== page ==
Tag Archives: The Gambia

AMERICA’S GROWING DIVISIONS

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On the same day as the Inaugural in Washington, The Gambia was in the midst of a major constitutional crisis.   Gambia is a slither of a country in west Africa.   Until the weekend, it was ruled by the same dictator for over twenty years.

A recent election gave victory to Mr. Adama Barrow, but President Yahya Jammeh refused to step down.

Neighboring countries in the region invaded to remove the former president and replace him with the new one.   Mr. Jammeh has now gone.

It’s different in America.   No coups or counter-coups were needed to remove President Obama.   Canadian and Mexican troops were not needed, either.

America has had smooth transfers of government for a very long time.   That is to America’s credit.

But some commentators, including some religious ones, are doing a disservice to the United States when they describe America as “unique” in this regard.   They also overlook an area of grave concern, deeply rooted in American history.

America’s peaceful changes of government are not unique.   England has had peaceful transfers of power since 1689, to name just one country.   Ed Morrow, CBS’s American wartime correspondent during World War II, marveled that, when faced with foreign invasion and possible extinction, the United Kingdom maintained a democratic system of government and people were free to criticize Winston Churchill.   He did not think America would fare so well when faced with similar threats.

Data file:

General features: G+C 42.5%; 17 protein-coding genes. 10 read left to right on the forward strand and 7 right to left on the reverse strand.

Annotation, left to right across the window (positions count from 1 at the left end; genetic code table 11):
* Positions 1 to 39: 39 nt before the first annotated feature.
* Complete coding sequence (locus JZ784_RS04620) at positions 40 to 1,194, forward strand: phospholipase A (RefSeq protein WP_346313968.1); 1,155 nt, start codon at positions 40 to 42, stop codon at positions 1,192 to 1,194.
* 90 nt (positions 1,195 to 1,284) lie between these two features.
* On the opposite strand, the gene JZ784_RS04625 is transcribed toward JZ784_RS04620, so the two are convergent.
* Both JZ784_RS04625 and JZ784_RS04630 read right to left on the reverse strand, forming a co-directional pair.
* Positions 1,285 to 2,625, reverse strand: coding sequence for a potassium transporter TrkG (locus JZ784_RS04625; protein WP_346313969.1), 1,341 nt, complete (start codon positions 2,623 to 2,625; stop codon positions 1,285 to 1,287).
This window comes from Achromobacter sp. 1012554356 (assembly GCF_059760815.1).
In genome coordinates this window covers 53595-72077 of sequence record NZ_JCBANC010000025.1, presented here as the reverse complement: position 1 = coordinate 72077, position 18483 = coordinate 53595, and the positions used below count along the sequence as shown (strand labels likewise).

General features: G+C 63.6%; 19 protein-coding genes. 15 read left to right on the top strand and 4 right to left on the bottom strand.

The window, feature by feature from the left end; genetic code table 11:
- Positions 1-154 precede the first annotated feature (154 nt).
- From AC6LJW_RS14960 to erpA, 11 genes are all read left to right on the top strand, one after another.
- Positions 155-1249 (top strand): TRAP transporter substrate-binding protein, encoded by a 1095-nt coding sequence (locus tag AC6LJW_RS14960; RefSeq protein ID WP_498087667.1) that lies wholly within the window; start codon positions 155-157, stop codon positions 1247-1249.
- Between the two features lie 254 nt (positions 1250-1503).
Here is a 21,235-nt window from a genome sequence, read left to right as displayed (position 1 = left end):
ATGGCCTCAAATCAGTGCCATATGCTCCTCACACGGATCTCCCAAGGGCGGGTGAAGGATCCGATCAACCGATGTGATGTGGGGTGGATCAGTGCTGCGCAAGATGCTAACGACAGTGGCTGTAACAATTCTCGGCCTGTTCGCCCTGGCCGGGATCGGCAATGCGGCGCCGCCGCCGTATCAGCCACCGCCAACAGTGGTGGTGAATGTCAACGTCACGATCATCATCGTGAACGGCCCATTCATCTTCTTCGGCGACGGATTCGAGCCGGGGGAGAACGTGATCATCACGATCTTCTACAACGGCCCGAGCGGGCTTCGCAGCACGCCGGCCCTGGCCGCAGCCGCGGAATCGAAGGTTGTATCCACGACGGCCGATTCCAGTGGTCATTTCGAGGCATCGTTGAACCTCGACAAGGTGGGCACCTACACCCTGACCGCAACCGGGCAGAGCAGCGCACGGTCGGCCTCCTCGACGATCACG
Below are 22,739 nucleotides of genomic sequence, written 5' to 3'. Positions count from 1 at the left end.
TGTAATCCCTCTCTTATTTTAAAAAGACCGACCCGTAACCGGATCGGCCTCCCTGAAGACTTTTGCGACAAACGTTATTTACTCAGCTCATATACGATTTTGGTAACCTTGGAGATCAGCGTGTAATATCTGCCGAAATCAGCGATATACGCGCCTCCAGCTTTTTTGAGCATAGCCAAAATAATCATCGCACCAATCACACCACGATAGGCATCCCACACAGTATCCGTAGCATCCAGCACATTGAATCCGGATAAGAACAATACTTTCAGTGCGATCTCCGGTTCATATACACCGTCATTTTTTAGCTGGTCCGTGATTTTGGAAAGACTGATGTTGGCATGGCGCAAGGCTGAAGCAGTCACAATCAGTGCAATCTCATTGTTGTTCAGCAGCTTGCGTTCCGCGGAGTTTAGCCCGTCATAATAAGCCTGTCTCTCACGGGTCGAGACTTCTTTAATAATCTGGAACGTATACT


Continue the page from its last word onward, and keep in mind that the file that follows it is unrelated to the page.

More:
It can truthfully be said that America is unique in one respect – it is the only presidential system in the world that always has peaceful transfers of power.   Others, like Gambia, have a bad history in this regard. It has taken over 50 years of independence for The Gambia to get a new elected Head of State – and the change was not peaceful.   Zimbabwe has had the same president for 38 years following its independence – there is no sign of change in the country, though people talk increasingly of “nature taking its course” – the president is well over 90 years of age.

So, credit to America.

But not so fast.

In 1860, the election was peaceful, but a few weeks later, fourteen southern states seceded from the Union.   Four years of civil war followed. 2% of the people were killed.

Go back even further, to 1775, and we see another civil war that claimed 6% of the people’s lives.   (The population was less then so the total number was less, but the impact was, arguably, greater.)   This war is known as the Revolutionary War or the American War of Independence.   It lasted seven years.

Both wars saw incredible divisions in America.   Both saw “brother against brother.”   Both were truly civil wars of the worst kind.   Is another civil war possible?   It is not out of the question.

Again, we are seeing great division in American society.   Roughly half the voters supported Donald Trump, while the other half supported Hillary Clinton.   The latter seem no more inclined to accept the result than voters in 1860.   That is not to say there will be another civil war, but there could be a great deal of civil unrest; and, eventually, another civil conflict, this time between conservatives and liberals, with race as a contributory factor.